Yuta Watanabe’s blue-collar work ethic and perpetual desire to improve were defining characteristics of his rookie season.
Playing for the Memphis Grizzlies and the team’s NBA G League affiliate, the Memphis Hustle, Watanabe made positive impressions throughout the long season.
The bulk of his playing time came with the Hustle due to his two-way contract. Per rules of NBA two-way deals that began in the 2017-18 campaign, a player can spend up to 45 days on an NBA roster, with the rest of the season with a G League club.
Watanabe appeared in 33 games for the Hustle, making 32 starts. He scored 14.2 points per game, while posting averages of 7.2 rebounds, 2.6 assists, 1.1 blocks and 0.9 steals. In other words, he was active in all phases of the game.
The 206-cm small forward, who also spent time in the backcourt, also played in 15 Grizzlies games, averaging 11.6 minutes, 2.6 points, 2.1 rebounds and 0.5 assists. The Kagawa Prefecture native shot 29.4 percent from the floor in those games, and Watanabe admitted he has immediate targets for improvement before next season tips off.
“In the offseason I’ll work on my shooting, so I don’t miss any makable shots,” Watanabe was quoted as saying by Kyodo News after the Grizzlies’ final regular-season game against the Golden State Warriors on April 10 in Memphis. “My goal is to be on a full NBA roster (next season).”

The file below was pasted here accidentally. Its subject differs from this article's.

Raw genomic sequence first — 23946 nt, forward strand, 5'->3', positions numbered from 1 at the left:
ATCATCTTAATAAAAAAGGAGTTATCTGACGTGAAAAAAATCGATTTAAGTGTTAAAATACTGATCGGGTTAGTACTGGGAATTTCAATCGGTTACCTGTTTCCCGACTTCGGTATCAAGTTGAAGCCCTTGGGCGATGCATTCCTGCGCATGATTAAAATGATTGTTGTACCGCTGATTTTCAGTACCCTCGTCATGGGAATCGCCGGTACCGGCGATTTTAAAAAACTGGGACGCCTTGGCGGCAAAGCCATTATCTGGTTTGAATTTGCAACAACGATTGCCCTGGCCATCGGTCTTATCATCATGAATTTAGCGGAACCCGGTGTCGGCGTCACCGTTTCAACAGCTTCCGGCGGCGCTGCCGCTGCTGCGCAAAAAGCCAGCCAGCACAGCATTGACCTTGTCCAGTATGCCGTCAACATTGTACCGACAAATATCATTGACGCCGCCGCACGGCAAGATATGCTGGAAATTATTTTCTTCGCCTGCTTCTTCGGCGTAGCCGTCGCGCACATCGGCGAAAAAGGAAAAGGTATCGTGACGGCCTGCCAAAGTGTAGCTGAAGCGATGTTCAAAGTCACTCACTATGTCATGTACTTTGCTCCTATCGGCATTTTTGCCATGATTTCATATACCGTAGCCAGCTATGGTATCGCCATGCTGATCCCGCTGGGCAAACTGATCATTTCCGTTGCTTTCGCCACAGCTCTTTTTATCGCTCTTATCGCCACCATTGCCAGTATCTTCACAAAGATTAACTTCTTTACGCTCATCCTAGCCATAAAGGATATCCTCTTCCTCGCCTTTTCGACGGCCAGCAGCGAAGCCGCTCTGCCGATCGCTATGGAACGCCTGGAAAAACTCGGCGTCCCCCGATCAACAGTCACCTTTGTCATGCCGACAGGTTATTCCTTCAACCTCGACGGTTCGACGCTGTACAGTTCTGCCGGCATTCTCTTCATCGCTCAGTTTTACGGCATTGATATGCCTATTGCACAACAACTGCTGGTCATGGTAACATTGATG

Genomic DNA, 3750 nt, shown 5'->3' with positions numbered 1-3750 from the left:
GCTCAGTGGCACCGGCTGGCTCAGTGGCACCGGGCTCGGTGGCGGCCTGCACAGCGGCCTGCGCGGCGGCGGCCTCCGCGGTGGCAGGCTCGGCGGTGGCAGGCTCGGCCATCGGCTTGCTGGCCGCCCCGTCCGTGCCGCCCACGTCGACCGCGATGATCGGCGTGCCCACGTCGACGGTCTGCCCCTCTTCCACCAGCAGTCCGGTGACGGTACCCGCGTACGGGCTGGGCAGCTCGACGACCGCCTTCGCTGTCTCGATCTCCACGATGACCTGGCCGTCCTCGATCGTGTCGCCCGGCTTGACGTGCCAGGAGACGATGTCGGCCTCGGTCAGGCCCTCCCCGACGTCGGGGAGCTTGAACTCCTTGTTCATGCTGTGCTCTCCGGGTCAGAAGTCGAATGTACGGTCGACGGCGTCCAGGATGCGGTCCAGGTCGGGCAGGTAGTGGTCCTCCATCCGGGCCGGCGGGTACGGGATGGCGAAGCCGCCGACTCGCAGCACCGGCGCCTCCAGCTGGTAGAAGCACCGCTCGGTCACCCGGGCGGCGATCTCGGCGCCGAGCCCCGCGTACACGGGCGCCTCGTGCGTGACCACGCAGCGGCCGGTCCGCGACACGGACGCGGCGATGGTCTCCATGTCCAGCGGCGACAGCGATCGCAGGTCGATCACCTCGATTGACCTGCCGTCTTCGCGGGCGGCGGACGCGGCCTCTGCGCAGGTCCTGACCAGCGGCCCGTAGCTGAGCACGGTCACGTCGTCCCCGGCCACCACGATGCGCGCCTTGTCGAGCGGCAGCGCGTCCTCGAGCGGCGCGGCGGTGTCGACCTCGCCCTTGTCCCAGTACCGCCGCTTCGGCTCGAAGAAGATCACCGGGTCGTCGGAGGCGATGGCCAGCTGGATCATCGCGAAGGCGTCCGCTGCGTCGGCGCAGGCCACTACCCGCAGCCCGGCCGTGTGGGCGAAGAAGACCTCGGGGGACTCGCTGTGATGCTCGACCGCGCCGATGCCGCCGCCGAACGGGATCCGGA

The Grizzlies, who went 33-49, missed the playoffs and fired coach J.B. Bickerstaff, while reassigning general manager Chris Wallace to a scouting position. It’s unclear right now if their revamped management team will seek to keep Watanabe under a two-way deal for one more year, offer him a regular NBA contract or part ways with him. In essence, Watanabe and others on two-ways deals occupy the final NBA roster spots, Nos. 16 and 17.
Watanabe has greater ambitions, and knows there are no shortcuts to make it happen.
“It’s important to strengthen my body while also improving my shot. Shooting and defense are how I’ll make my living, so those are the areas I really have to work on,” the George Washington University alum was quoted as saying by Kyodo News.
Pete Pranica, the TV play-by-play announcer for the Grizzlies, noted that Watanabe made quick adjustments as a rookie.
“What was most impressive about Yuta were his defensive instincts and how he played the game so smoothly and effortlessly,” Pranica told Hoop Scoop on Tuesday. “Sometimes young players can be a bit mechanical, but he was smooth on both ends of the floor. Yuta is a very bright guy and so he not only took coaching very well, but rarely made the same mistake twice after having been coached on it. I think his basketball IQ and willingness to learn and be coached are his greatest assets.”